Anyone can participate in the King Tides Project! All you need is a cell phone or digital camera and access to a tidally-influenced shoreline.

California King Tides Project GraphicThe highest high tides come to California during the winter months when they combine with the winter storm season. The term “King Tide” describes an especially high winter tide when the sun, the Earth, and the moon all line up.

The California King Tides Project helps us visualize future sea level by observing the highest high tides of today and how those tides interact with our coastal infrastructure, recreation areas, and ecosystems.

The King Tides around Mission Bay near Rose Creek will take place on:

  • Sunday, November 15 at approximately 8:20 a.m.The Friends of Rose Creek will hosting a King Tides event
  • Monday, November 16 at approximately 9:00 a.m.
  • Sunday, December 13 at approximately 7:20 a.m.
  • Monday, December 14 at approximately 8:00 a.m
  • Tuesday, December 15 at approximately 8:45 a.m.

Feel free to join us on Sunday, November 15 or document the Creek at one of these times as well.

For those who want to do this on their own, here are locations that non-motorized vehicles ore pedestrians can access with nearest parking indicated.

From the Mike Gotch Bridge

From the Mike Gotch Bridge over the Rose Creek Inlet 32°47’53.3″N 117°13’15.4″W (32.798137, -117.220934) capturing both upstream and downstream. This is on a bike\pedestrian bridge. For those who want to drive to the location, 2606 N Mission Bay Dr, San Diego, CA 92109 – plenty of parking on south side of North Mission Bay Drive in this area.

From the Grand Avenue Bridge/Undercrossing

From the Grand Avenue Bridge OVER the Rose Creek Salt Marsh or the bicycle path UNDER the Grand Avenue along the Rose Creek Salt Marsh 32°48’07.1″N 117°13’19.7″W (32.801958, -117.222143). Parking is available at 2475 Grand Ave, San Diego, CA 92109 or 2639 Grand Ave, San Diego, CA 92109

From the Garnet Avenue Bridge/Undercrossing

From The Garnet Avenue Bridge OVER the Rose Creek Salt Marsh/Fresh Water Riparian Area or the bicycle path UNDER the Garnet Avenue Bridge along the upper Salt Marsh and lower fresh water creek 32°48’19.3″N 117°13’20.8″W (32.805372, -117.222441). Parking is at the Rose Creek Cottage 2525 Garnet Ave, San Diego, CA 92109 on the west bank of the creek on Garnet Avenue.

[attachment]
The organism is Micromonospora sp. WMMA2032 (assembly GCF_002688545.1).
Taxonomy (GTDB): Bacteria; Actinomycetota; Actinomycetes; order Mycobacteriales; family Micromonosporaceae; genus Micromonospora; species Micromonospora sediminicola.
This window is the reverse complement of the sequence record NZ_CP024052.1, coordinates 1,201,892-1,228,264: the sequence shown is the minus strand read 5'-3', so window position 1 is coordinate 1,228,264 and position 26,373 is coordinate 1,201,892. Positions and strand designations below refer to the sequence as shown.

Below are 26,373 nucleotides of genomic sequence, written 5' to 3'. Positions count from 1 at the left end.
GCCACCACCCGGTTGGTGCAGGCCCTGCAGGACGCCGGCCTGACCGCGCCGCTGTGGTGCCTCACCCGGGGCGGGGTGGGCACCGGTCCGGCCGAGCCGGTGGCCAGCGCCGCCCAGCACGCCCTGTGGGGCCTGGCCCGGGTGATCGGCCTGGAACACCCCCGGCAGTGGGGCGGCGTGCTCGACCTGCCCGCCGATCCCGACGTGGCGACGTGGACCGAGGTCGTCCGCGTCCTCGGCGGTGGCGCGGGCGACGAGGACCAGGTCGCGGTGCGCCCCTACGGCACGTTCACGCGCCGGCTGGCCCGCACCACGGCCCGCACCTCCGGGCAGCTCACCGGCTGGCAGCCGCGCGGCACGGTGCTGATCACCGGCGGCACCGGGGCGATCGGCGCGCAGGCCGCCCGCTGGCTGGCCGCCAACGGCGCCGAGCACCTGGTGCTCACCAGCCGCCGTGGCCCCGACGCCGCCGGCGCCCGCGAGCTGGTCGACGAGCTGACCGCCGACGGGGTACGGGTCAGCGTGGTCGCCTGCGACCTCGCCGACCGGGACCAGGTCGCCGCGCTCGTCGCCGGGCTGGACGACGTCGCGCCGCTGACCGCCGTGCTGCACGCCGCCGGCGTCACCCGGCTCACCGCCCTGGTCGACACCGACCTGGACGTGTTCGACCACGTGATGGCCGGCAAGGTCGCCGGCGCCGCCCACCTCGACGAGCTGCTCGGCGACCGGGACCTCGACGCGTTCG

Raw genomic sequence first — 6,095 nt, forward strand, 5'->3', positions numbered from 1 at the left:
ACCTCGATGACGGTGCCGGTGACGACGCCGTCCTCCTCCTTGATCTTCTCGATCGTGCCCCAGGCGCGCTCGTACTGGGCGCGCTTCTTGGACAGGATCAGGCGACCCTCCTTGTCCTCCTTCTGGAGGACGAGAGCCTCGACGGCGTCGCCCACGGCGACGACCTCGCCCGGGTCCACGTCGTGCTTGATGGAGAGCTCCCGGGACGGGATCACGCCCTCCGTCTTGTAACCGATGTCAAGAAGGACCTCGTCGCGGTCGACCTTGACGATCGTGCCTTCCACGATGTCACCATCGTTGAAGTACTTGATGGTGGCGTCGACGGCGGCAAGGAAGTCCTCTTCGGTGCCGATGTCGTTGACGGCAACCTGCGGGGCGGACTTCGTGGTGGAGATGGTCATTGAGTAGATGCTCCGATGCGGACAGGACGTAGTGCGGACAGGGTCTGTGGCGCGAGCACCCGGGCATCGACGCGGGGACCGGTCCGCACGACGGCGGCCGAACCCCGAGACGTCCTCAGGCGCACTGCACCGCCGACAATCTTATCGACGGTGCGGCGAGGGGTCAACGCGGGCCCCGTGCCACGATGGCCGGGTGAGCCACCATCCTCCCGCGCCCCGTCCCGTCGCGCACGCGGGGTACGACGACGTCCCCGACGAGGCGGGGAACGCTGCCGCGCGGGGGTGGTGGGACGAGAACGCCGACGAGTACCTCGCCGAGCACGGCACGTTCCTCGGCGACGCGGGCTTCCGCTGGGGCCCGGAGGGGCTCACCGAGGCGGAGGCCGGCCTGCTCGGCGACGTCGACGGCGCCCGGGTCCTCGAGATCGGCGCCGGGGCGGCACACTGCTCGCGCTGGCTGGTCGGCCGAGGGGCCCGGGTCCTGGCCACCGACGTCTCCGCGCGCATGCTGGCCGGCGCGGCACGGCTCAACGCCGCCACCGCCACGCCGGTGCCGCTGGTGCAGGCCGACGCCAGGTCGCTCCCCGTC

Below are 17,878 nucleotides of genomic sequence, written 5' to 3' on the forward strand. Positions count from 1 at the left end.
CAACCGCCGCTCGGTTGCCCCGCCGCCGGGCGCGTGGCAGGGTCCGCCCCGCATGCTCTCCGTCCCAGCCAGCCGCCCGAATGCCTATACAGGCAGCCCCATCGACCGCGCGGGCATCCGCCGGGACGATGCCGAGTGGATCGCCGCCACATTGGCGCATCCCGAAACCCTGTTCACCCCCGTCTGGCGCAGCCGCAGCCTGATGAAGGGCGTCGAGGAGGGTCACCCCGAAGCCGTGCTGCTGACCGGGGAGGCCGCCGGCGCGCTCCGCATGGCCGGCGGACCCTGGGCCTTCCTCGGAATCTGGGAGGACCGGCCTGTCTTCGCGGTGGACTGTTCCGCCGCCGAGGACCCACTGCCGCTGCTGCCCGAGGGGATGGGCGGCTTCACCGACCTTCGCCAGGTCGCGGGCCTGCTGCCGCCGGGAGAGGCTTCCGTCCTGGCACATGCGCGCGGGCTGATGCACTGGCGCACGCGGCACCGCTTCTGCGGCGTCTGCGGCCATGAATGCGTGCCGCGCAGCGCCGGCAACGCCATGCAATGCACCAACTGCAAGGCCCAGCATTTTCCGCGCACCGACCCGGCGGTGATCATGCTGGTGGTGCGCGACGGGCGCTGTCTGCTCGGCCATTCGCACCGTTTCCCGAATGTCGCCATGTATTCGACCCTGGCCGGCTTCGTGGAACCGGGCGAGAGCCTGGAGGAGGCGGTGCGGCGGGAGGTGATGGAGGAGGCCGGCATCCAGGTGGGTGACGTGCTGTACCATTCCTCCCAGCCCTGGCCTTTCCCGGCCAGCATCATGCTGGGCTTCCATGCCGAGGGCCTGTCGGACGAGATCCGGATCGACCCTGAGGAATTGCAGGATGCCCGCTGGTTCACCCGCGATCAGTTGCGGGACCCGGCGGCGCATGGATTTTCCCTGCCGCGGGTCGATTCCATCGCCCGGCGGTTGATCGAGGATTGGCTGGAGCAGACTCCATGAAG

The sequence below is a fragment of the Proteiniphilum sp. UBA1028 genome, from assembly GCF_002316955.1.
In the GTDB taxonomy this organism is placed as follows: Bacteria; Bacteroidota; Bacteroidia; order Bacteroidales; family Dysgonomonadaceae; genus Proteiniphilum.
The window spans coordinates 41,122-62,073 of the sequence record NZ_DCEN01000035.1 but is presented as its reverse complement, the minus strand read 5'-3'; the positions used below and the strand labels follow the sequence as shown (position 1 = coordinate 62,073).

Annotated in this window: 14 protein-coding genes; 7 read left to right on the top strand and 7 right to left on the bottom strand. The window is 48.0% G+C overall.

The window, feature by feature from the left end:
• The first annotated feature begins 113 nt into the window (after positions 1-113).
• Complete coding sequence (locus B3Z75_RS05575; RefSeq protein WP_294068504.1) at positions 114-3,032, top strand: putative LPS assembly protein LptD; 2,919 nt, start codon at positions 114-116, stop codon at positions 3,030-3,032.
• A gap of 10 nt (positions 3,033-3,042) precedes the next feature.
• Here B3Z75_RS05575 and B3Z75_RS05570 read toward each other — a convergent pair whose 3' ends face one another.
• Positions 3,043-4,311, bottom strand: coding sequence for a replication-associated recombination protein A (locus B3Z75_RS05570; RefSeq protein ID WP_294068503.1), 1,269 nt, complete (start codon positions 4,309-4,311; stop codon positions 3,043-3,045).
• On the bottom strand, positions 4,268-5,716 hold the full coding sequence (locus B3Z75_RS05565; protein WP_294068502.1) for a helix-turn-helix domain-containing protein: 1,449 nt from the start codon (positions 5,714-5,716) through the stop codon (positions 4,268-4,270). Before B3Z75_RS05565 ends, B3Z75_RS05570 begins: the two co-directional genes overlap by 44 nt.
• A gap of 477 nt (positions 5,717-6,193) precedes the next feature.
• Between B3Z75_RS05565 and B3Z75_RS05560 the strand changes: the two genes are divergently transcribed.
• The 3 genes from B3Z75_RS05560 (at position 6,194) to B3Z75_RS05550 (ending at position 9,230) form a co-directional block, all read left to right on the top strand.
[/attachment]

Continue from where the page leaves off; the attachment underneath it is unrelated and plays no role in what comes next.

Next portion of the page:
For Kids

Download the Kids King Tides Science Journal in PDF format and help the next generation engage in Citizen Science.  Find the journal in English or Spanish.  From in person observations to the California coastal webcam there is something for everyone to do even if you don’t live near the coast.

Sea Level Rise

It’s important that we learn about and communicate the impacts of sea level rise so that we can responsibly manage our coast today and in the future. Sea level rise is caused by increasing carbon dioxide in our atmosphere, which acts like a blanket trapping in heat that would otherwise escape. When we burn fossil fuels (such as coal, oil, or natural gas), we add more carbon dioxide, thickening this blanket and warming the planet’s atmosphere and the ocean. Sea level rises as glaciers and ice sheets melt into the ocean and because water expands in volume as it warms. Increases in global sea levels have been recorded by tide gauges since the late 1800s, and more recent observations have been collected by NASA satellites.

California will be greatly impacted by sea level rise. San Francisco, for example, is projected to see a rise of between 1.1 feet and 2.7 feet by 2050. By the year 2100, there’s a potential for more than 10 feet of sea level rise depending on how quickly we
curtail our use of fossil fuels and if there is extreme melting of the West Antarctic ice sheet. During King Tides, we can get an idea of what a rise in sea level of about one foot will look like in our coastal communities.


Instructional posterKing Tides Photos

Participants in the King Tides Project take photos of these highest of high tides and upload them on the King Tides website at Participants can also share photos and video on social media using #kingtides. These photos help document current flood risk, visualize the impacts of future sea level rise, ground-truth climate change models, and serve as a living record of change for future generations. The photos may be used in presentations, exhibitions, websites, and publications; for research and planning; and by students and educators learning about our world.

The California King Tides Project is a partnership of government and community organizations,
and part of a global network of King Tides initiatives.

Visit to learn more about King Tides, to see photos from past King Tides, to access lessons for students and educators, and to get instructions on how to upload your photos.

Join the Friends of Rose Creek as we document the King Tide at the Rose Creek Salt Marsh and Estuary


1 Comment

Laurie carlock · November 3, 2020 at 10:27 AM

Thanks for putting this important info together in a user friendly way…!

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